#1. A man was obsessed with his love for his wife. In their early years, he would sing to her and let her know every chance he got how much he loved her. He never left her side even after her soul left her body. She had a brain tumor. As she was leaving this world, her husband told her that, "You won't be alone. I'm coming with you."

Something inside him died when she passed. He waited and finished what he needed to in order to be next to his love. He applied to buy the land next to her plot to be buried in. He waited anxiously for the land deal to be approved, while visiting his beloved wife's grave each day. Finally, the land was his and only three days later, he collapsed and passed away. He fulfilled his promise to his wife, she wouldn't be alone, he was coming with her as he told her he would.

#2. A man grieving the demise of his wife, looking back at his life with her says, "The definition of love is elusive, which is why we write about it endlessly. Even Shakespeare couldn't touch it... Romeo and Juliet didn't know if they liked the same books or movies. It was just physical. After 62 years, it becomes something completely different entirely." Then, remembering how every aspect of their lives was linked, he expresses, "My wife used to say, we are one. Now that she is gone I realize how right she was."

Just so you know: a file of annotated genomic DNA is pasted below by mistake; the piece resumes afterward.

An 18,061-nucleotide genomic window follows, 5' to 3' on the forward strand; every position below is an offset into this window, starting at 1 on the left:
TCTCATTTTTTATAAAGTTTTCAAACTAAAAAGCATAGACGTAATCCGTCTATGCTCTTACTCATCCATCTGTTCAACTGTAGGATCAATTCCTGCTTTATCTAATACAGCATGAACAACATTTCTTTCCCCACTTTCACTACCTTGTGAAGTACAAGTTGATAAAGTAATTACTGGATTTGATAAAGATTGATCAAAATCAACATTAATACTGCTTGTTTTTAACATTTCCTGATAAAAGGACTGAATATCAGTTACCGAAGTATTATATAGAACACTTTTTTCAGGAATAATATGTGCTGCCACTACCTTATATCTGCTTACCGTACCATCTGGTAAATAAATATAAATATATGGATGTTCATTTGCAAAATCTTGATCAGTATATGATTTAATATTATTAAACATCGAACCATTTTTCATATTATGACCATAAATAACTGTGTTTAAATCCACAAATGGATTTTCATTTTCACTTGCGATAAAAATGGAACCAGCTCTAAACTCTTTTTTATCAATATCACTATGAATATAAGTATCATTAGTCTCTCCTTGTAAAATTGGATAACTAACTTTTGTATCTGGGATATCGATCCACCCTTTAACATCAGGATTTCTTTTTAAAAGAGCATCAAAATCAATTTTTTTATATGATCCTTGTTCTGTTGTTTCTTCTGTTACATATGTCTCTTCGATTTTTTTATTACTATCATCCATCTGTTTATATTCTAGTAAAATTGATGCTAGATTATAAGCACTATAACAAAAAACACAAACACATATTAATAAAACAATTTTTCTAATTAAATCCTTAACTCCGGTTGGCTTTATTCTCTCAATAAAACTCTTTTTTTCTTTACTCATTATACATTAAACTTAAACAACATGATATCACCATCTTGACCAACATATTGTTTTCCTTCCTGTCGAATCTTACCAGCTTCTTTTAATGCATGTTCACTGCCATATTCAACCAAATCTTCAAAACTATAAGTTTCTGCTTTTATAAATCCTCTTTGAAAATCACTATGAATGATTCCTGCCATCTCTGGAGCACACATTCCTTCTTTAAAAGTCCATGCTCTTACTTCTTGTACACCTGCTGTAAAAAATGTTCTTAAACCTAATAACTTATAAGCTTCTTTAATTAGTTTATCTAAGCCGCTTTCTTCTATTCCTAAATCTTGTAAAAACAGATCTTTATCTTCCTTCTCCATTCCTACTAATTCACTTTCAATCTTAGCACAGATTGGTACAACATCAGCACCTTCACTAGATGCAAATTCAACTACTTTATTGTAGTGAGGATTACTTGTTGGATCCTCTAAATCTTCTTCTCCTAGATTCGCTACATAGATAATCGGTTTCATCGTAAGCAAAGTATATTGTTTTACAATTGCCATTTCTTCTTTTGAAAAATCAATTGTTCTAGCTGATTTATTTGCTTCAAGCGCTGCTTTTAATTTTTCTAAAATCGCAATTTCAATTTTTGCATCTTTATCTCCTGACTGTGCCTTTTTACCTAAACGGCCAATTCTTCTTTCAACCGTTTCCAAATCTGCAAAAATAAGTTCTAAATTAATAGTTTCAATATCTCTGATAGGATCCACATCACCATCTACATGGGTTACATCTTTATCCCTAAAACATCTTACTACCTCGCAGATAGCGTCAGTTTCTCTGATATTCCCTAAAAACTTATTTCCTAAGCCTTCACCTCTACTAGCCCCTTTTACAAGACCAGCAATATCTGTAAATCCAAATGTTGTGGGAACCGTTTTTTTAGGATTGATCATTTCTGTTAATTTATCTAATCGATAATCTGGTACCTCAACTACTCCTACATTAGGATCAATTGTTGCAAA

Maybe then love is a routine that you don't mind following.

#3. A couple in their 90's were happily married for many many years. They were completely in love with each other in a way most of us can only wish for. The couple had to deal with the terrible news of the wife beginning to suffer from Alzheimer's disease. Shortly came the time when the disease became worse and the wife was hospitalized. The husband then broke his hip and became bed-ridden himself. He made sure to be placed In the same room next to her. if one of them didn't want to eat the other would refuse to eat. If one didn't want to drink water the other would refuse water. They were mimicking each other's behaviors, it's called 'twinning'. It's when two minds are perfectly in tune with each other. Eventually, they both passed away within minutes of each other. In their final minutes, they were together. They were one.

Have an inspired week and look for the good, in these times not always easy, but more than worth the trouble!

All My Best!

Andrew Scott Bassett